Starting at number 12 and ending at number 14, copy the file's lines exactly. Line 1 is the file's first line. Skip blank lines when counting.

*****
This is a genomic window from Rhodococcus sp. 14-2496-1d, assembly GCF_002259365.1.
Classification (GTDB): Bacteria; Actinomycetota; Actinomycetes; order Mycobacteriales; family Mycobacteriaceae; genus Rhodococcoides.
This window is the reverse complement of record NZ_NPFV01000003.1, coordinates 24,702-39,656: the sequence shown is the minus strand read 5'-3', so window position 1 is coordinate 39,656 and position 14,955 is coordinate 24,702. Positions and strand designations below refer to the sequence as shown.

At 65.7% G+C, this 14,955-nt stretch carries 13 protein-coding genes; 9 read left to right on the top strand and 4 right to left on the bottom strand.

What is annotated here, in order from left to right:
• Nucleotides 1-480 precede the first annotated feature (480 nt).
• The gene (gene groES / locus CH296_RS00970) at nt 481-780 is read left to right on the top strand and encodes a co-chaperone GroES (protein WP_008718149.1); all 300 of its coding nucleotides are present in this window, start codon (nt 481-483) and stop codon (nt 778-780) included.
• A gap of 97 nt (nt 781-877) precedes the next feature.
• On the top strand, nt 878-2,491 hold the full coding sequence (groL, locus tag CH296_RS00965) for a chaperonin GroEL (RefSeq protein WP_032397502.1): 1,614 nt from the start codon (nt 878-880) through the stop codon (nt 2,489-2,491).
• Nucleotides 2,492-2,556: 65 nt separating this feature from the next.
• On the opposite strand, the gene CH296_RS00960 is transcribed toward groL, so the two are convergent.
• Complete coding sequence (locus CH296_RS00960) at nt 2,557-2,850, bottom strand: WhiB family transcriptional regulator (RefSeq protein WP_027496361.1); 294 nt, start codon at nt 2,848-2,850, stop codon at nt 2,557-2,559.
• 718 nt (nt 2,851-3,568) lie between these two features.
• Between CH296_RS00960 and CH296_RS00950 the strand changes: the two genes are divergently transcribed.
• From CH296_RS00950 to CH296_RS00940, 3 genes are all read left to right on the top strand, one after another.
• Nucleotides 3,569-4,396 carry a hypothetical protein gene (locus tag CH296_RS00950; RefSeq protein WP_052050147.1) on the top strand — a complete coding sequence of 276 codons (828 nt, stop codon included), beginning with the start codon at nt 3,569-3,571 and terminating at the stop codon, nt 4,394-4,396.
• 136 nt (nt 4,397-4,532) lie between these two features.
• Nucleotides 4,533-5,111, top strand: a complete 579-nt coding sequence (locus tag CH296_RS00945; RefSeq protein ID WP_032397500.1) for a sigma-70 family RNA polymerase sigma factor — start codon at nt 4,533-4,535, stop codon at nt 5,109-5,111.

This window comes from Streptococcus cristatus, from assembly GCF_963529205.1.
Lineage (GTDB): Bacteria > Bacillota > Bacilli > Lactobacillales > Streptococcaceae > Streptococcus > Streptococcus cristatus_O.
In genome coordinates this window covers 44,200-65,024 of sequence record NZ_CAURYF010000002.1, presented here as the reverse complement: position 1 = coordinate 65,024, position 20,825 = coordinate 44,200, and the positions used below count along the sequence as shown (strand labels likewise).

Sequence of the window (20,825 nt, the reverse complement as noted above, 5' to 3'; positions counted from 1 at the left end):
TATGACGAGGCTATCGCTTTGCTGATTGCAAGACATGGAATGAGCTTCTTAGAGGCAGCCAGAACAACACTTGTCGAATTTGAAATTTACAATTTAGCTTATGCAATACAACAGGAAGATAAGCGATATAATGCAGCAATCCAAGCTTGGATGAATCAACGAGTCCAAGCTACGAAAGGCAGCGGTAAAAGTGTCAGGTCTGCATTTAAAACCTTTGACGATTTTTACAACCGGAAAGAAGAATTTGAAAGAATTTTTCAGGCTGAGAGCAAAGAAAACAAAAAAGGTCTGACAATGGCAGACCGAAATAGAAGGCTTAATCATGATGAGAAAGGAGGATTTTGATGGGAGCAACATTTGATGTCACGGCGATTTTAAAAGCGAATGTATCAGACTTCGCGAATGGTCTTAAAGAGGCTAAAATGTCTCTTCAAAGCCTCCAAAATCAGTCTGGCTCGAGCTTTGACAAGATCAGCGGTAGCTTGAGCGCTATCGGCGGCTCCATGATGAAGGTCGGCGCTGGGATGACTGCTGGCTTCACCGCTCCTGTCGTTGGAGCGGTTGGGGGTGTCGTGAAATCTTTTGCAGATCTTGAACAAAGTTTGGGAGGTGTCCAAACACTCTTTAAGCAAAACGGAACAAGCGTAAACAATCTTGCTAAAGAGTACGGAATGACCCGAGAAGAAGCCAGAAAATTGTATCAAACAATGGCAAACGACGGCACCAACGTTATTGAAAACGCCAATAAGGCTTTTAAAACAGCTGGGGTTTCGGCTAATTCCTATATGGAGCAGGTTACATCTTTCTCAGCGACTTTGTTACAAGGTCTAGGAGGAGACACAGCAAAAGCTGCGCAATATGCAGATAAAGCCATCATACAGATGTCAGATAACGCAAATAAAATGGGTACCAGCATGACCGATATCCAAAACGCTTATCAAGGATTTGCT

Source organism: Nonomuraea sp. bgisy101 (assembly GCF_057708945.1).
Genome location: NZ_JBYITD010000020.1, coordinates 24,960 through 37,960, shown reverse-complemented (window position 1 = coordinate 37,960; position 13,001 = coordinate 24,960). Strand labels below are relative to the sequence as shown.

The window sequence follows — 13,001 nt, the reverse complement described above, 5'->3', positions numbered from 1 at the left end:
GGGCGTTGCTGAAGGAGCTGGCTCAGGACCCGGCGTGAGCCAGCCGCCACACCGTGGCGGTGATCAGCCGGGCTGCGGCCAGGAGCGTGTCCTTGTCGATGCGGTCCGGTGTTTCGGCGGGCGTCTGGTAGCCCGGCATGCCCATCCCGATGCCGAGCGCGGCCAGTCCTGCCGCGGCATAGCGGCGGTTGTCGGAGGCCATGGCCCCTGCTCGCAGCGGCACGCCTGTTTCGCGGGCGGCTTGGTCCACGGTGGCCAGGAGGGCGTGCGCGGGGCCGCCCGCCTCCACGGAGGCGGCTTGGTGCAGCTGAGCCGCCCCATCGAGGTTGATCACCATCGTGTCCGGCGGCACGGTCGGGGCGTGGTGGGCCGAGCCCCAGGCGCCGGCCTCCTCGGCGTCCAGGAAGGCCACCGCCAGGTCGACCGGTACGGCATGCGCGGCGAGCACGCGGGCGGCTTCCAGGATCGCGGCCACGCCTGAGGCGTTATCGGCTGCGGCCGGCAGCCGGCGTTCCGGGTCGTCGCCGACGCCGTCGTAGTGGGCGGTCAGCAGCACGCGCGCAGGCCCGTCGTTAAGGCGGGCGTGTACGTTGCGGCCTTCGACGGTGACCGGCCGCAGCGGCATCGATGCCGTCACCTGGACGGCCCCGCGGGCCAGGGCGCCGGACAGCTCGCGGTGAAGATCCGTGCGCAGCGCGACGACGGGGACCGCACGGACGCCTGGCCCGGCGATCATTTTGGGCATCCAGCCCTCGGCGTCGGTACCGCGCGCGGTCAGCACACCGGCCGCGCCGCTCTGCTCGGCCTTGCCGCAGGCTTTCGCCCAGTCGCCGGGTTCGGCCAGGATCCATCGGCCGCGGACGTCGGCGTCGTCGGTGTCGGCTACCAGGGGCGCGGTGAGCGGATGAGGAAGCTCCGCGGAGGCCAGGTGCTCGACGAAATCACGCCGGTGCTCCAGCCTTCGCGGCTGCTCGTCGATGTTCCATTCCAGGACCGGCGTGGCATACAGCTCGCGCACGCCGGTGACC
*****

• Complete coding sequence (locus CH296_RS00960) at nt 2,557-2,850, bottom strand: WhiB family transcriptional regulator (RefSeq protein WP_027496361.1); 294 nt, start codon at nt 2,848-2,850, stop codon at nt 2,557-2,559.
• 718 nt (nt 2,851-3,568) lie between these two features.
• Between CH296_RS00960 and CH296_RS00950 the strand changes: the two genes are divergently transcribed.